Wednesday, October 6, 2010

The World We Live In

Each generation sees changes in the way we live. During our own lifetime we have seen man land on the moon, the de-segregation of public schools, the anti-war movement during the 1960s and the impeachment of a president. Think about the changes earlier generations have seen. For example, our grandparents saw the advent of the telephone, automobile and travel by airplane.

The following article, which appeared in the Henderson Gleaner and Journal on Sunday, 14 April 1929, is how the world looked at that time.

"The world moves. The George Delker wagon and buggy company at Henderson has closed doors and will be sold in the near future. Sixty-three years ago the concern was established and within a few years was known all over Kentucky, Indiana and Illinois. It made buggies and wagons that served well and lasted.

But the wagon and buggy business is on its last wheels, so to speak. The wagon and buggy gave us only poor roads and it took a great deal of time to travel via a horse-drawn vehicle between Henderson and Evansville. Nowadays an auto makes the trip easily within an hour's time.

There are those of us who miss the old-fashioned buggy ride when the chap with a green derby and a rubber-tired spring buggy was the Beau Brummel of the town and the envy of all the other young men who treated their sweethearts to long walks along lover's lane in lieu of vehicular transportation. But the buggy is a memory along with peg top trousers, the watering trough, the cigar store Indian, the village smithy and the tandem bicycle. The horse-drawn vehicle played its part in the settlement of the country as prairie schooner after prairie schooner wended its way across the continent, as Virginian and Kentuckian forded the river and came to Indiana and Illinois.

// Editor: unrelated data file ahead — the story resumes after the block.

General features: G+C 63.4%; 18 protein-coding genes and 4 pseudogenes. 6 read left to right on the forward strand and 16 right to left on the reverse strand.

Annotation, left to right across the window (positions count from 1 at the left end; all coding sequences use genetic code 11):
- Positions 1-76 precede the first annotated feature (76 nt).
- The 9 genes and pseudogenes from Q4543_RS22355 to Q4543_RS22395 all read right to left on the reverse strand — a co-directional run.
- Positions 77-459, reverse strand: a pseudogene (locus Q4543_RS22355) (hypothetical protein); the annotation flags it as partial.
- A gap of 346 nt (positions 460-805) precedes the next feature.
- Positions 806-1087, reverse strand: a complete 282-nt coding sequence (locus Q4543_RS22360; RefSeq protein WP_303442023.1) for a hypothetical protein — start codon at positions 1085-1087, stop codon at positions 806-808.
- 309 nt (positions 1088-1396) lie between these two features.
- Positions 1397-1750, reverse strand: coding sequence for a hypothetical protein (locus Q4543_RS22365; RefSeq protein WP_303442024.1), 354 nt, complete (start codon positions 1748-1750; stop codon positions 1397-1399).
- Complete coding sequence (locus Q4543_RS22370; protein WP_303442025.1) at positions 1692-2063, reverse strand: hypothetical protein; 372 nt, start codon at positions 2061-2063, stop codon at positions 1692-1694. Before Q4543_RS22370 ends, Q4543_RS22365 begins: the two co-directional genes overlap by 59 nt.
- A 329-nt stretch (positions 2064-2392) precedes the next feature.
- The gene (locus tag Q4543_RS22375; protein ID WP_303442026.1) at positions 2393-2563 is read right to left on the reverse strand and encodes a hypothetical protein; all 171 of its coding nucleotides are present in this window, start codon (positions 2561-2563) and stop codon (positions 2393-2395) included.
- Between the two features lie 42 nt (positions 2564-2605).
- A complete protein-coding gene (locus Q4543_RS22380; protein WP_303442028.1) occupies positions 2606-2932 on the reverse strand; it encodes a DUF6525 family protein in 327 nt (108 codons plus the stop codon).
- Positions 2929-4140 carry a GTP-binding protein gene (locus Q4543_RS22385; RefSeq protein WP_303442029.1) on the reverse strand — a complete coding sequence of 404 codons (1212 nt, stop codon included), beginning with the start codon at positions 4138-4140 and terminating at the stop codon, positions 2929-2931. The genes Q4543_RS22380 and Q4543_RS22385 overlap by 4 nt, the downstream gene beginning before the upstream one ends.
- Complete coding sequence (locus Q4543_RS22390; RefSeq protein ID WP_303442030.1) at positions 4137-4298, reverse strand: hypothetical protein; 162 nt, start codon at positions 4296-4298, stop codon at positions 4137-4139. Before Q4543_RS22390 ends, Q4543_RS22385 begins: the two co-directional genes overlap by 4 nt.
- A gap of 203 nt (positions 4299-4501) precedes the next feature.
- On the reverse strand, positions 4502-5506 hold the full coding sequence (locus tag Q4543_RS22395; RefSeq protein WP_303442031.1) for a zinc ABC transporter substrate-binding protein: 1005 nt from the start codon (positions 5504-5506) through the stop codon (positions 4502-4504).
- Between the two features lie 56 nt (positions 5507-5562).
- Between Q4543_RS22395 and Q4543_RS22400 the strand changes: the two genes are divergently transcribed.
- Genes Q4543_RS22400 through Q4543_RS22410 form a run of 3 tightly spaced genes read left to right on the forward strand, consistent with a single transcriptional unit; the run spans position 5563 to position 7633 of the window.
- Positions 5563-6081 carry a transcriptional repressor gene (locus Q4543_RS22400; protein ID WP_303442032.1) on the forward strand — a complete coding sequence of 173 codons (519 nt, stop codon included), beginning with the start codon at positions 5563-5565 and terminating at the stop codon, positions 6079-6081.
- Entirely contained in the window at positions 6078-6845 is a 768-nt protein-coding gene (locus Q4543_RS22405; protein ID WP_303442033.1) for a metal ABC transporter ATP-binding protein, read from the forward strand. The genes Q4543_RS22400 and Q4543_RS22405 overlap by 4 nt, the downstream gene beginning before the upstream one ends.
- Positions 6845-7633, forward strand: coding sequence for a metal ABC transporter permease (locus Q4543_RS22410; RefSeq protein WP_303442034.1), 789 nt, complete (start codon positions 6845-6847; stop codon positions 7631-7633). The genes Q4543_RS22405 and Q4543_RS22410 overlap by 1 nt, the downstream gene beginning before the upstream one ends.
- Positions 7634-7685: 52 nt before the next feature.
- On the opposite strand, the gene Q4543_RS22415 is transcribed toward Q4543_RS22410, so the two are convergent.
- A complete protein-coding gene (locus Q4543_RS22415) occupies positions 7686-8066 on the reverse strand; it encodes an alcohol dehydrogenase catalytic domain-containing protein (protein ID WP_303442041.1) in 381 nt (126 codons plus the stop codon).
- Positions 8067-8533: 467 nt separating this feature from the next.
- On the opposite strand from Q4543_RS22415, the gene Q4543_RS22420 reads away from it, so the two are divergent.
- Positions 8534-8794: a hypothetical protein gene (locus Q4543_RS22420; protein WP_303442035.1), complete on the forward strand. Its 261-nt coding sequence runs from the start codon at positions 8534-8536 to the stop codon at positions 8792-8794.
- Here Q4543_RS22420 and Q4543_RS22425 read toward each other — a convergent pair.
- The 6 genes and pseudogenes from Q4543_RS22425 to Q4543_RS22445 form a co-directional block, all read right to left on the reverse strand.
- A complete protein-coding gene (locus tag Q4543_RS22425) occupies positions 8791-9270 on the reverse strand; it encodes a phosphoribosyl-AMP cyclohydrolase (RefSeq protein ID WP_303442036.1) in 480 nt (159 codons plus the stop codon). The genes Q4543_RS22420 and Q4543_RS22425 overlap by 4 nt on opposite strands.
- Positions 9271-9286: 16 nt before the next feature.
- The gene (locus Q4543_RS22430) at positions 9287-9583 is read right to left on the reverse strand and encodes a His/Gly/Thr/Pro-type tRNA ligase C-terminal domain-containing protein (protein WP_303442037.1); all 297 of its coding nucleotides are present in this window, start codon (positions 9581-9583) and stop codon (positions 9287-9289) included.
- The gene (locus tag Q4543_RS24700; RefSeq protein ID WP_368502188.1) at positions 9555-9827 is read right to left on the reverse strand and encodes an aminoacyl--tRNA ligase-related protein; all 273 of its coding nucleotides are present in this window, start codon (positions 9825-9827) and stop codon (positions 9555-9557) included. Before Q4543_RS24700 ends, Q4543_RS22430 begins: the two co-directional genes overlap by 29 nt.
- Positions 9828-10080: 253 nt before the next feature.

It was the symbol of another era, the pioneer era, even as the auto is the symbol of the present age."

Another article in the same issue of the newspaper says:
"Today the world is literally at our doors. A spin of a dial, and we listen to the President in Washington, or a football game in San Francisco. From our talking machines the greatest of operatic stars sing to us, the foremost dance orchestras play lively syncopation of our choosing. Our automobiles stand ready to whisk us over smooth boulevards to new scenes. Monday is no long blue; the family washing is done by electricity; so too is the cooking, and the preserving of food, and the sweeping of floors. Yes, the world we live in has changed ... changed marvelously for the better."

If they only knew.

Look how far we have come since 1929. What would our grandparents have thought if they heard us talking about cyberspace, instant messaging or computers?

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